Where does it hurt, Maestro?

Where does it hurt, Maestro?


norman lebrecht

March 04, 2014

New lab tests assess and address conductor pain. Check out the remedies here.

Meantime, anyone know a good clinic for writer’s shoulder?

daniele gatti


  • Greg Hlatky says:

    Conductor pain: the pain they suffer from or the pain they inflict?

  • It’s not only about posture – it’s about not using any unnecessary muscles. It’s evident from the photo in the article that the wired up fellow has excess tension in the lateral deltoids, which abduct the upper arm.

    That’s quite common. Other common excess tension spots are the pectoral & trapezius muscles that raise the shoulder; muscles of the fingers and hand, especially in holding a baton; quadriceps; forehead; and jaw.

    • nyer says:

      That was quite clinical sounding, but I don’t doubt you are correct.

      Interesting choice of photo…

      I watched Gatti last year conduct Mahler 3 at Carnegie Hall, and it occurred to me then that he was a wound-up, tense conductor (I remembered noting this in my mind, watching him from the front throughout that concert) — not, I hasten to add, that it deducts at all from his exceptional artistry or results that night.

  • Rosalind says:

    Fists might get a bit sore if you are one particular maestro…

    Seriously though, I found that Alexander Technique was brilliant for posture issues and general “balance” within the body, has not only helped with music making but also during long office hours as well.

  • David Murphy says:

    Fascinating article – the Alexander Technique is a brilliant tool for conductors as evidenced by the profound effect it had on the work of Sir Adrian Boult and Sir Colin Davis.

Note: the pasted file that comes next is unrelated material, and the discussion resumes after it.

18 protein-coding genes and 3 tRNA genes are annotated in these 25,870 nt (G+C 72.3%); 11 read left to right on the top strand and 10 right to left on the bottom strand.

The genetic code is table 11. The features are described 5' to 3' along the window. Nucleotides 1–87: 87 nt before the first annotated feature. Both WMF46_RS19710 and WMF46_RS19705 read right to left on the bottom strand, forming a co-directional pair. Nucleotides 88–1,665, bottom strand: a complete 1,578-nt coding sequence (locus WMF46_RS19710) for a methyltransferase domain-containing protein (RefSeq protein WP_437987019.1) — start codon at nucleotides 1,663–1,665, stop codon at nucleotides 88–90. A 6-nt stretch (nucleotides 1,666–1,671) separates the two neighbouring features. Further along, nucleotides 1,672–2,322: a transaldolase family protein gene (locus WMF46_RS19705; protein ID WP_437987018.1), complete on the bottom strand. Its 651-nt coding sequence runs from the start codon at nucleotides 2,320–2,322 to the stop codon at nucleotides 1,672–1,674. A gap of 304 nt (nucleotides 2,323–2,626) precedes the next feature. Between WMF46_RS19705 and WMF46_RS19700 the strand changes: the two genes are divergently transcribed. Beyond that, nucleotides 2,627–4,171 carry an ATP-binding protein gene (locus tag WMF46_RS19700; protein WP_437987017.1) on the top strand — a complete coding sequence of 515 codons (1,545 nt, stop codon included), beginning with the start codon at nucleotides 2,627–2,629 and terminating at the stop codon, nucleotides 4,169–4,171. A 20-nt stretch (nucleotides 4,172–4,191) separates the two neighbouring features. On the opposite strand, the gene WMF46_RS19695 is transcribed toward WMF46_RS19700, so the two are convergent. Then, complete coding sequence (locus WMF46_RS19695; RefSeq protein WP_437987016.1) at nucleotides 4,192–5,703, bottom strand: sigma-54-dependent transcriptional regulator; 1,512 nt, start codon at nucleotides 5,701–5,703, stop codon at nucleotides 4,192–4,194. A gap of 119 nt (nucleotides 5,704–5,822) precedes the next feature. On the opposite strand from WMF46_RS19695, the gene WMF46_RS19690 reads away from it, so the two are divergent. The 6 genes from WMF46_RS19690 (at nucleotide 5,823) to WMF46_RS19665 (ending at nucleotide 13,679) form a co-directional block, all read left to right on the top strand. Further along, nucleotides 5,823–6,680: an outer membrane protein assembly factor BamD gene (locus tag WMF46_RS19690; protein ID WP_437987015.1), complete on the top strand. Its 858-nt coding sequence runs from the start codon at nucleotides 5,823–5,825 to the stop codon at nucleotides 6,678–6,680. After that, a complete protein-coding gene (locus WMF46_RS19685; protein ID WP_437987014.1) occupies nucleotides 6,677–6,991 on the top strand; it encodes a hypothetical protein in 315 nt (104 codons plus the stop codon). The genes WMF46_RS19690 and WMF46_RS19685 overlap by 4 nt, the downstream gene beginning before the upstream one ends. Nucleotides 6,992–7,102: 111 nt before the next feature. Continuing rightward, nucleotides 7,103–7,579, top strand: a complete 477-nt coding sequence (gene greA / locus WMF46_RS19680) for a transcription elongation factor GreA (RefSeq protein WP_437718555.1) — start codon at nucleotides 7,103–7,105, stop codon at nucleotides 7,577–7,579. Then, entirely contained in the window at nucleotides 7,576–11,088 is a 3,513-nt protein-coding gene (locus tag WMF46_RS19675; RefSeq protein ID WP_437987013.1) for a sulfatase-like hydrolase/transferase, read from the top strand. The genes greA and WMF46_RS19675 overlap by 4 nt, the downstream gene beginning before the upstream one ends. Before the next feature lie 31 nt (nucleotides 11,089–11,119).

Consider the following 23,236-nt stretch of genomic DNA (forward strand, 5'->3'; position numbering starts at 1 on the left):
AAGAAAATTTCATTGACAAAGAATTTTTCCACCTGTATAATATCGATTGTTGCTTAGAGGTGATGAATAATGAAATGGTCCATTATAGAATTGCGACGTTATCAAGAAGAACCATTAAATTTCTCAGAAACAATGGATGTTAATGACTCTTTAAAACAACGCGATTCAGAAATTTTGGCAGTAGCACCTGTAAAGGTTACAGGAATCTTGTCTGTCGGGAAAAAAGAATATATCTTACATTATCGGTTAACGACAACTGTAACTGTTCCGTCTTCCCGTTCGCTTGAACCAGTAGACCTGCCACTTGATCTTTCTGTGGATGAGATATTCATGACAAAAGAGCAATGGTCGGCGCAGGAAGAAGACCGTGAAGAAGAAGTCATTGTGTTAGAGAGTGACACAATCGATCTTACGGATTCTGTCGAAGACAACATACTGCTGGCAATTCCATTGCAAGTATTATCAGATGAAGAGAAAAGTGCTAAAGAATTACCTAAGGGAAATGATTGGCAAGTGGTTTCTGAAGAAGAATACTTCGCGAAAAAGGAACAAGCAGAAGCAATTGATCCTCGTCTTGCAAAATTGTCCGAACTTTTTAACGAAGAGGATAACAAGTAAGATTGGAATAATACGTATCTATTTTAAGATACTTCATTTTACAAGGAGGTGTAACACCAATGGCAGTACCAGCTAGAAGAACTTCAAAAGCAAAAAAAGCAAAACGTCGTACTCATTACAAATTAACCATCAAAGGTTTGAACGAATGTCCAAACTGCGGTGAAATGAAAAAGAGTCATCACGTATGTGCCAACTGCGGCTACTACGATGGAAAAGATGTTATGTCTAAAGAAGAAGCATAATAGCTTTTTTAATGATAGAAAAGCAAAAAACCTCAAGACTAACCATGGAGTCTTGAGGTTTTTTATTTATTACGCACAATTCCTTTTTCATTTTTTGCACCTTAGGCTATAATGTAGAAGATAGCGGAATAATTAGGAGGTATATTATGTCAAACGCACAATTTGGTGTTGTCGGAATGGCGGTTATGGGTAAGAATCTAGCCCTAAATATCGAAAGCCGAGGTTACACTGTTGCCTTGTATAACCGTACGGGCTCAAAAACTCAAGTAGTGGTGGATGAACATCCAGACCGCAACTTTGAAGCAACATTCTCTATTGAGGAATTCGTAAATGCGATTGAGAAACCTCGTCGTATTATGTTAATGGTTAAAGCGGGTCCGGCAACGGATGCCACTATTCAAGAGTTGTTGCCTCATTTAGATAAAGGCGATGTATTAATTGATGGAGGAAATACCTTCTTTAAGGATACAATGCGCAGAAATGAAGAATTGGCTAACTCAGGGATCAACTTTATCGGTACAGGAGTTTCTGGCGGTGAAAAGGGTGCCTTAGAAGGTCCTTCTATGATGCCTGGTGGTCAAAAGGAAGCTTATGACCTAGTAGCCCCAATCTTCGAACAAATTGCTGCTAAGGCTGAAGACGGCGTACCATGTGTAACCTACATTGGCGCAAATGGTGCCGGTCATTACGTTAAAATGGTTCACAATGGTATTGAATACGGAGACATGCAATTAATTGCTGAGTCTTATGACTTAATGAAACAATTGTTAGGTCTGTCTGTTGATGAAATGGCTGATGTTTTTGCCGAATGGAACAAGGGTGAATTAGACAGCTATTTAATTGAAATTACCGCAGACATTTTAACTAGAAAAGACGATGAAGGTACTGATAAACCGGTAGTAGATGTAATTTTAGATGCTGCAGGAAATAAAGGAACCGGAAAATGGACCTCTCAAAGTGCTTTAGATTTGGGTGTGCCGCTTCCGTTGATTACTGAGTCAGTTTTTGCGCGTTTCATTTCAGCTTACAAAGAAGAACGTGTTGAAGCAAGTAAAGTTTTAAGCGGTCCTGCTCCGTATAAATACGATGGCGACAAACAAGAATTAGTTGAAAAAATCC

Sir Colin wrote:

    “Early in my professional career the celebrated conductor Sir Adrian Boult, who had himself had Alexander lessons, sent me for lessons in the Technique. ‘My boy,’ he said, ‘you’ll end up crippled if you go on like that.’ I have been a pupil of the Technique now for over forty years, the benefits to me have been immeasurable, and I would recommend all students to take advantage of the programme of lessons available at the Royal Academy of Music.”

    I would suggest that the pain conductors can suffer could be related to the pain inflicted (as mentioned in the first two comments above) i.e. inefficient muscle use = spasmodic, imprecise conveying of musical vision = lack of clarity = lack of satisfaction for players.

    • …basically a lack of technique, then. There are far too many conductors who suffer from that and, consequently, make their players and singers suffer, too.

      • Alexander technique is valuable for learning to stand in an efficient way. But there’s much more to the physical aspect of conducting. Much of effective conducting involves, obviously, the arms, and less obviously, the relationship of the temporality of the tension/freedom of the muscles moving the arms, to the inner temporal structure of the beat. Thus using all the muscles in the most efficient way – i.e. using only the muscles necessary – is a critical component of effective conducting technique, and important to staying free from injury.